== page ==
Dr. Amanda Svendsen,BSc,ND
Typically we only check our temperature when we’re feeling sick and feverish with flu like symptoms, but did you know a woman’s body temperature changes every month when she ovulates? Using this information (and other fertility markers), a woman can get better acquainted with her cycle to help her conceive or to avoid a pregnancy.
Basal body temperature (BBT) is the body’s resting temperature, and is most accurately taken each morning when you wake up, but before getting out of bed. Remember, just because you have a period, doesn’t mean an egg has been released, but BBT tracking but help determine if you are in fact ovulating. After an egg is released, a woman’s temperature should consistently raise by at least 0.2 degrees Fahrenheit because of changes in hormone levels. If this temperature shift doesn’t happen, you have not ovulated that cycle. Once you’ve gotten some practice with BBT tracking, you can learn when you are most fertile, how long the second half of your cycle is (and if it’s long enough to allow an egg to implant), if your progesterone levels are adequate, and if you become pregnant.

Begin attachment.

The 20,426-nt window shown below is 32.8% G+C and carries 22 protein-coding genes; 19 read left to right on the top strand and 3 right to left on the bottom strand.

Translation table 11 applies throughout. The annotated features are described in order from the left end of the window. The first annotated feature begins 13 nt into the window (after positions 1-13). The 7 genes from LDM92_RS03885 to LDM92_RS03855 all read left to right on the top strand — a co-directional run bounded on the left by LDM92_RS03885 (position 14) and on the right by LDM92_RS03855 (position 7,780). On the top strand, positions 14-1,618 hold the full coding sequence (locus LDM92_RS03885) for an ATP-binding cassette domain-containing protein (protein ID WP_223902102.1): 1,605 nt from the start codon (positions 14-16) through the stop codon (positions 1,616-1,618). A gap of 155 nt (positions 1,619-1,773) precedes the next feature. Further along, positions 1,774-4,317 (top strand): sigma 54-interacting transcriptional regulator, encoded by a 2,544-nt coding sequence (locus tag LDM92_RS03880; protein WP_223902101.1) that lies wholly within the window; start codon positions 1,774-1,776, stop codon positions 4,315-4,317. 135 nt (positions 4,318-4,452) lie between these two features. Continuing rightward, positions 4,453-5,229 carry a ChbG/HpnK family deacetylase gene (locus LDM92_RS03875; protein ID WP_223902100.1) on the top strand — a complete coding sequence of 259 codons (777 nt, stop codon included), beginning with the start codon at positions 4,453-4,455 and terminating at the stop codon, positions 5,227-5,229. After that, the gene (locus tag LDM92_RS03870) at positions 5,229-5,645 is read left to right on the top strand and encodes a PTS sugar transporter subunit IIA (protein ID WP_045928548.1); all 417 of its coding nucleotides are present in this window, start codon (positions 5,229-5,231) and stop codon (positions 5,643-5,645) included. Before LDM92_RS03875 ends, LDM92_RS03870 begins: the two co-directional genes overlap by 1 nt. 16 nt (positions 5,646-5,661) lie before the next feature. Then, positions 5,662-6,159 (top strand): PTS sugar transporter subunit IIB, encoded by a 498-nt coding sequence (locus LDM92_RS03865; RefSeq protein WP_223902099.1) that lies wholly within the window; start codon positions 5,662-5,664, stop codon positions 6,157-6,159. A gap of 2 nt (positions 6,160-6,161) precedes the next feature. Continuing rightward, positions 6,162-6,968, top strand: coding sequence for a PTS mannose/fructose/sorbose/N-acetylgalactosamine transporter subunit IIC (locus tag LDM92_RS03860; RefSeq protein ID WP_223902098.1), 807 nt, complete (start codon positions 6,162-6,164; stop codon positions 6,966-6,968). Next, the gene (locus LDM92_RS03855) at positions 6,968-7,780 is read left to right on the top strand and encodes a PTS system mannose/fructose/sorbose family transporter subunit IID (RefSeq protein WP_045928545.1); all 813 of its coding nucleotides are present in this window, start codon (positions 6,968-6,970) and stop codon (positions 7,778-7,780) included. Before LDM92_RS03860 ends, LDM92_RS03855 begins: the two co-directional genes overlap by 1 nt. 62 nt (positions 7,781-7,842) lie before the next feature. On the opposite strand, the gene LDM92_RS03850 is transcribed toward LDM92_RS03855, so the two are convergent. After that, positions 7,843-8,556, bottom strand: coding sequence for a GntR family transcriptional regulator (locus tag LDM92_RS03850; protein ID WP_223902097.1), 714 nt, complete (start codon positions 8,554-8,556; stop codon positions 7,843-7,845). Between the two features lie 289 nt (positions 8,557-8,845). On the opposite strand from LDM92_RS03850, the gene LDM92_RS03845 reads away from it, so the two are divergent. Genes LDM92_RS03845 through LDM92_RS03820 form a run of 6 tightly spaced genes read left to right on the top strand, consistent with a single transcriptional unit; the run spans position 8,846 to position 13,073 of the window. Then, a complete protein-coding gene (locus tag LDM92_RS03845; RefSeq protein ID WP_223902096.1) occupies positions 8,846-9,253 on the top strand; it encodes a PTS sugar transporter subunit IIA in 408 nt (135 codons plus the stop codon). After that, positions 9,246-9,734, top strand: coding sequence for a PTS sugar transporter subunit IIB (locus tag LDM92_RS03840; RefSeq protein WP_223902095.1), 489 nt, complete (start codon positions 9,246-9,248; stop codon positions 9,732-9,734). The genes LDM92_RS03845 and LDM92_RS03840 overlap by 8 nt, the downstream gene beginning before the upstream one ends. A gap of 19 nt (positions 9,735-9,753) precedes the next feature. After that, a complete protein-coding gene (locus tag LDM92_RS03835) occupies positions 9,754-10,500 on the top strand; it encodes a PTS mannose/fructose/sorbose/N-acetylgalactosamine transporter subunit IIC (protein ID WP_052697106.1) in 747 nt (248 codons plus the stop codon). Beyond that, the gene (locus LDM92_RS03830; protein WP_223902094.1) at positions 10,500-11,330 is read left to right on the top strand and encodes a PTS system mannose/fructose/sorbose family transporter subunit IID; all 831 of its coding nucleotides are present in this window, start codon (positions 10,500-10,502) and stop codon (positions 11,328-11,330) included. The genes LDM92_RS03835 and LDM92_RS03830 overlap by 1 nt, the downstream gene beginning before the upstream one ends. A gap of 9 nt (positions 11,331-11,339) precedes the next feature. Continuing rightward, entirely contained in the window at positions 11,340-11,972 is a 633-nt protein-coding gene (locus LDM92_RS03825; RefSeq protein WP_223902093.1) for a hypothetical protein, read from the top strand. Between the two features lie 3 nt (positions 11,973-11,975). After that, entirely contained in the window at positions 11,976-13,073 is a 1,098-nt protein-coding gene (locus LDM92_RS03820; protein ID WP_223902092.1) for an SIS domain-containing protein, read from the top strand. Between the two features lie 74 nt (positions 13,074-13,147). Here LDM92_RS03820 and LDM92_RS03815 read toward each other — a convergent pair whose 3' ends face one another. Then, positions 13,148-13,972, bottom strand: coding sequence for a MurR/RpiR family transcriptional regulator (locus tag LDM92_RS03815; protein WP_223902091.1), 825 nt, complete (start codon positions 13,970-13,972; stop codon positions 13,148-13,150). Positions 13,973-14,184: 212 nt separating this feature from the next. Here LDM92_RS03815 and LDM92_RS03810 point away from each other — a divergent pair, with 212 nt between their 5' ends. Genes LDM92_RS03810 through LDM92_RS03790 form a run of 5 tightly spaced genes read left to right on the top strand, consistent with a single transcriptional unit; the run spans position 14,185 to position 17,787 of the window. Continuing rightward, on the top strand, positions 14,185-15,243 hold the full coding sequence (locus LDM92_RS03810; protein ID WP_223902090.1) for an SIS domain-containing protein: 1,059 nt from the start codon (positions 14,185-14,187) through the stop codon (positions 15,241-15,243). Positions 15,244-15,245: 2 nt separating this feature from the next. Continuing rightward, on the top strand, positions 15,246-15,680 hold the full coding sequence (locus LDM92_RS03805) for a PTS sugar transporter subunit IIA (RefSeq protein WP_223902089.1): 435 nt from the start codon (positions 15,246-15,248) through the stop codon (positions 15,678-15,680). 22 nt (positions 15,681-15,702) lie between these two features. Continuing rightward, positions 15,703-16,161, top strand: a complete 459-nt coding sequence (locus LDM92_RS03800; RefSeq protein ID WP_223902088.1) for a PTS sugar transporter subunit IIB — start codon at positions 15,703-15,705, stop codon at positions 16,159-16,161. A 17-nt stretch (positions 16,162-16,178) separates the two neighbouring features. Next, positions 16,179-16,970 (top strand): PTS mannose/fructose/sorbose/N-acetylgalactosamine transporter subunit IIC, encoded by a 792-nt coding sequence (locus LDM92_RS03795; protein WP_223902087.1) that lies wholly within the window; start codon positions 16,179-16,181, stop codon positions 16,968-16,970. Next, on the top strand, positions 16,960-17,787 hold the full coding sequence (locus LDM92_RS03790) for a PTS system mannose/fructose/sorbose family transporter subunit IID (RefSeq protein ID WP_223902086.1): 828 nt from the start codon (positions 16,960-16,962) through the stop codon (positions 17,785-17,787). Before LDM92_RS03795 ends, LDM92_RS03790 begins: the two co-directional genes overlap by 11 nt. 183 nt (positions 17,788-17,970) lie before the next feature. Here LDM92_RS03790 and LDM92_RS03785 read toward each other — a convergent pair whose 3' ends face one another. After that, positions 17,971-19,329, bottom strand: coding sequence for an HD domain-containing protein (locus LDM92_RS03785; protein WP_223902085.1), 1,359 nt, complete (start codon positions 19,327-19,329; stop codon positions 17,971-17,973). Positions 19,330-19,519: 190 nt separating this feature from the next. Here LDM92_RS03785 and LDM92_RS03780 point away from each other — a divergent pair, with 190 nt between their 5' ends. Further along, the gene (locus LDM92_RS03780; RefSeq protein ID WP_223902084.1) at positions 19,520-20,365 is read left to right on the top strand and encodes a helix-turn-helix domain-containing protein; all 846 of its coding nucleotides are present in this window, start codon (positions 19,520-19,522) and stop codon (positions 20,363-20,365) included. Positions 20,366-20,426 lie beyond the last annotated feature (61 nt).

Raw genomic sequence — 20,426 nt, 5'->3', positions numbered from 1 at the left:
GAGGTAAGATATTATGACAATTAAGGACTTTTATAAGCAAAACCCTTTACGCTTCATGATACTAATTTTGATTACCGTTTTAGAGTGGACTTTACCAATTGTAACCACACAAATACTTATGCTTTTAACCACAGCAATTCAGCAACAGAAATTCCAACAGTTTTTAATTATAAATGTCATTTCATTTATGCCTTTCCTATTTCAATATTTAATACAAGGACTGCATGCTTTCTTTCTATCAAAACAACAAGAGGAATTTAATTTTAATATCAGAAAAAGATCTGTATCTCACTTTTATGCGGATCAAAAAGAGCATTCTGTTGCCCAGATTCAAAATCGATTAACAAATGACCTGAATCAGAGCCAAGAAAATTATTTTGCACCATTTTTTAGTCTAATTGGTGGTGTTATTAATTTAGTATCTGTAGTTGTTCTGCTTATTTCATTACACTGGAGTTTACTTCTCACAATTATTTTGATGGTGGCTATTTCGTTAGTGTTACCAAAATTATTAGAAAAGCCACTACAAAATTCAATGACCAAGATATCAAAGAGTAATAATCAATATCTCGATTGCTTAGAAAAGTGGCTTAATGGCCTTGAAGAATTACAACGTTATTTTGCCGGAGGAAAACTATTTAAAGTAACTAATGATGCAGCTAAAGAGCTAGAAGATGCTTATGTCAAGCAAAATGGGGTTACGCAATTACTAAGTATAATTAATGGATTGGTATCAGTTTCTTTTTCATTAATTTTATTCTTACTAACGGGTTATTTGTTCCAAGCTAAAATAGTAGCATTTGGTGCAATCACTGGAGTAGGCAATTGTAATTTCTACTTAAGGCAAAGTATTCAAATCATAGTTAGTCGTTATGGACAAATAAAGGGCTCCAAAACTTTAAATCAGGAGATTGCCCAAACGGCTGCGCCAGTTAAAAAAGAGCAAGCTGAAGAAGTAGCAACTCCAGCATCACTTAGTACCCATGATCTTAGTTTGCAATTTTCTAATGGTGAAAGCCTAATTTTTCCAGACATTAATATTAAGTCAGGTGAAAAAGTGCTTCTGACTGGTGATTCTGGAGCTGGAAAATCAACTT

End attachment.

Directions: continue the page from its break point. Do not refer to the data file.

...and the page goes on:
Don’t be intimidated by all the details, just get a thermometer and a chart and get tracking. As you get practice and get familiar with your readings over a few months, you will reap the benefits!
Here are a few key pointers for BBT monitoring:
-Always aim to check your temperature at the same time each morning (within an hour or so). If you sleep late, the reading may be slightly skewed so note this on your chart.
-Use a digital thermometer or a glass basal thermometer (if using a glass thermometer, be sure to shake it down after each reading and take the reading for a full 5 minutes).
-Take your temperature orally upon waking, before getting up to use the washroom, brush your teeth, or any other activity as this will lower the reading. You’ll need to leave the thermometer on your bedside table as a reminder when you wake up.
-Note any unusual events such as illness, travel, erratic sleep pattern, or stress, as it may increase your temperature. Drinking alcohol the night before will also usually raise your waking temperature.
For more information on natural fertility awareness, read ‘Taking Charge of your Fertility” by Toni Weschler. It is a wealth of detailed information on tracking your cycle for fertility or for contraception.
Related Articles of InterestLeave a reply